Trelleborg and Safe Marine Transfer (SMT) are working to develop what they call a step-change technology for the offshore installation and subsea operation arena.
With US patents issued and additional ones pending, the new technology enables subsea deployment of equipment and chemical storage using SMT’s Subsea Shuttle powered via jointly developed Pumpable Buoyancy technology.
To continue to move this project forward, SMT, under contract with an international oil company, has recently completed Subsea Shuttle design testing and validation of performance at Seanic Ocean Systems’ onshore test tank facility in Katy, Texas. The scale model performed as predicted from Computational Fluid Dynamics (CFD) and dynamic simulation studies. Successful model tests of the Subsea Shuttle design performed with static buoyancy to lay the foundation for qualification of dynamically adjustable Pumpable Buoyancy.
Art J. Schroeder Jr., Principal with SMT, states: “This jointly developed Pumpable Buoyancy technology has the capability to reduce overall project costs by eliminating the requirement for heavy lift installation vessels for all kinds of subsea facilities including pumps, compressors, separators, and motor control systems. In the case of subsea chemical storage and injection, the technology will greatly extend tie-back distances to up to 100 miles. This innovation has the potential to dramatically improve economics and operational flexibility for both greenfield and brownfield developments.”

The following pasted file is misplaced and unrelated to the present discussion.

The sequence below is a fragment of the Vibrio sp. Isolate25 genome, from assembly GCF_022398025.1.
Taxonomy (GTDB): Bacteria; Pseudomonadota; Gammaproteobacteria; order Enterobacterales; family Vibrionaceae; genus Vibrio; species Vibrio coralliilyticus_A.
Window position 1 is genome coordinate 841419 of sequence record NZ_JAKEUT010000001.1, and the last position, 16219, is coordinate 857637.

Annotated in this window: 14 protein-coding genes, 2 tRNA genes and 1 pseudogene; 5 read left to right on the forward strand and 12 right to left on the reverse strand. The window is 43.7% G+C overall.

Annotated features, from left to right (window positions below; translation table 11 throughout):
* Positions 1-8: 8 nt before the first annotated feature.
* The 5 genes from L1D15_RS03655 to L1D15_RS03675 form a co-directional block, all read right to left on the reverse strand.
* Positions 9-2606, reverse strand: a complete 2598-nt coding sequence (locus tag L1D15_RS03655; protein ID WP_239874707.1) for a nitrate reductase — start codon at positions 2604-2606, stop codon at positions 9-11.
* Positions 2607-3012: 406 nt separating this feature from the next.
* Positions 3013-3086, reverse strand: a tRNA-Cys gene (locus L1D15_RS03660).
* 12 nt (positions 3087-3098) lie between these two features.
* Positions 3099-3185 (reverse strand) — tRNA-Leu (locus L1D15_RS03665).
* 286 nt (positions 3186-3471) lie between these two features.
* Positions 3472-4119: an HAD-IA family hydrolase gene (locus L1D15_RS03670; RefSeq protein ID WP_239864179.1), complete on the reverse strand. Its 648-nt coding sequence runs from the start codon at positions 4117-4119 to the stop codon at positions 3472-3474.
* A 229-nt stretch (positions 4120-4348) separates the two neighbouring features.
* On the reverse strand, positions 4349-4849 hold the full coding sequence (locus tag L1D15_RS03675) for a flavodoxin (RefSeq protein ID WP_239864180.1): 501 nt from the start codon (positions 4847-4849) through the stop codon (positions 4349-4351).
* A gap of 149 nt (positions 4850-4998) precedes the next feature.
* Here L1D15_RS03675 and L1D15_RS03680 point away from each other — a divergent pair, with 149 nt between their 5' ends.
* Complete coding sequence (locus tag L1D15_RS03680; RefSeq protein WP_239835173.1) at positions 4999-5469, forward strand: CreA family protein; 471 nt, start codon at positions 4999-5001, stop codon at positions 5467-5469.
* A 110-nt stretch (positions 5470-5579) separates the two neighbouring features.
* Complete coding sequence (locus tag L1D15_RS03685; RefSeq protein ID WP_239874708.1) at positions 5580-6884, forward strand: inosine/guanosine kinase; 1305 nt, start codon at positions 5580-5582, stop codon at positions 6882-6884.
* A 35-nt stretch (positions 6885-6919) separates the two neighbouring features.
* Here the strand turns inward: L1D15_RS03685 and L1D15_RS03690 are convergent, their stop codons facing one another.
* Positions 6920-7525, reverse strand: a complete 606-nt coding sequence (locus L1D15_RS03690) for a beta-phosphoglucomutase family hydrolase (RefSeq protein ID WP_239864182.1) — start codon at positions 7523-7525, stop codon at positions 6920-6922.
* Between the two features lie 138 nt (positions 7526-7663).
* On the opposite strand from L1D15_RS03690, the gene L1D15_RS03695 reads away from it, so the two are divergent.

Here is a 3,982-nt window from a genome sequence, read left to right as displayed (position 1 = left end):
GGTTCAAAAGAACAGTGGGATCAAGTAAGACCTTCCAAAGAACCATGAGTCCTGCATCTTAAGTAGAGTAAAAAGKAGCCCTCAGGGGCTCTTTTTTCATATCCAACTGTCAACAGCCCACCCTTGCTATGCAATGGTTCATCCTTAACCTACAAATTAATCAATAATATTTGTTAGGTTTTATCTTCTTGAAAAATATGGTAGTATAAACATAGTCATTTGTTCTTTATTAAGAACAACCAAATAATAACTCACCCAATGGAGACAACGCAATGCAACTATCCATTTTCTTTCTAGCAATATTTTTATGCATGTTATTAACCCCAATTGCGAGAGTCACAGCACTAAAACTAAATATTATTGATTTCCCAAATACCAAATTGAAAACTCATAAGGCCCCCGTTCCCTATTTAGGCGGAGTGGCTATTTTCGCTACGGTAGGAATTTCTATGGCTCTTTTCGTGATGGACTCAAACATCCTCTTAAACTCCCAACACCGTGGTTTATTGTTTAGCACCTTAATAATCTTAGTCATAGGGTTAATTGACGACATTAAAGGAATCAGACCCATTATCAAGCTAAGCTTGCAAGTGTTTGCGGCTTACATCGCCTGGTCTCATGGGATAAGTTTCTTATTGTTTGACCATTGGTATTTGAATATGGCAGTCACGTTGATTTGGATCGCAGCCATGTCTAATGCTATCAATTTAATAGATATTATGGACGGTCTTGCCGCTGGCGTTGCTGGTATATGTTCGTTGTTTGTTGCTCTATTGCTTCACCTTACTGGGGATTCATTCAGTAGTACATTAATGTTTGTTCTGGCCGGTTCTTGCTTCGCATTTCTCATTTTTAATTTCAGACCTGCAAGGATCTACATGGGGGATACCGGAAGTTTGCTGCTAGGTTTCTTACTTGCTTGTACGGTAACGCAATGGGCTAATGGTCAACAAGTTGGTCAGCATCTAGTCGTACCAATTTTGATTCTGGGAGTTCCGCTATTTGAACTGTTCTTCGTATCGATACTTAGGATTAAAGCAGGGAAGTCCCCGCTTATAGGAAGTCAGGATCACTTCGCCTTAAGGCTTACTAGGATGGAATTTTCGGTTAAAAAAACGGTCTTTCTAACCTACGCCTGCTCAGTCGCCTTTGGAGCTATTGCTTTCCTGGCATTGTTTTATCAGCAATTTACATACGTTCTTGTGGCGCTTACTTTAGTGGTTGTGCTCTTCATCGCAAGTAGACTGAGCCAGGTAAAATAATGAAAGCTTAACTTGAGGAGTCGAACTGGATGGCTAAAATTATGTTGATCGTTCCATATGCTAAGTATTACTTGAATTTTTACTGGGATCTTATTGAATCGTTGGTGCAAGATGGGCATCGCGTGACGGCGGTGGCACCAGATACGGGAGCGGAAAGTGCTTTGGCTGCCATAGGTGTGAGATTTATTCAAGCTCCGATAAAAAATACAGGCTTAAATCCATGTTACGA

Antony Croston, Business Group Director with Trelleborg’s offshore operation, states: “The core technology in Pumpable Buoyancy, macro spheres, has been proven over the course of decades. What we are doing now is utilizing SMT’s patented method of deploying and retrieving the spheres as a service. It is an interesting new business model of having buoyancy when you need it, where you need it, for only the duration required for the job at hand.”
The new buoyancy technology facilitates the transportation of equipment or chemicals from the surface to the seafloor on the deck of the Subsea Shuttle. Through this method, equipment or chemicals can be placed on the seafloor during normal operation and brought back to the sea surface and then on to shore for equipment inspection, maintenance, repairs and upgrades as needed throughout the life of the field. Today this approach is cost prohibitive due to dependence on heavy lift vessel high day-rates and availability, Trelleborg explains.
Pumpable Buoyancy allows for real-time, in-operation modification of Subsea Shuttle uplift through the movement of specially engineered macro buoyancy spheres supplied by Trelleborg. The versatility of adjustable buoyancy presents significant benefits over current static buoyancy designs. Foremost is the ability to re-use a single buoyancy package across numerous Subsea Shuttle installations that are deployed for extended periods of time.
According to Trelleborg, substantial cost savings can be achieved through the Pumpable Buoyancy service model where buoyancy costs are distributed over the service of numerous Subsea Shuttle operations rather than for each individual operation under a fixed buoyancy design. Pumpable Buoyancy additionally allows for simplified retrieval of subsea equipment, where the weight may vary after operation (i.e. sand in separators, chemical injections, marine growth, and removal of part of equipment).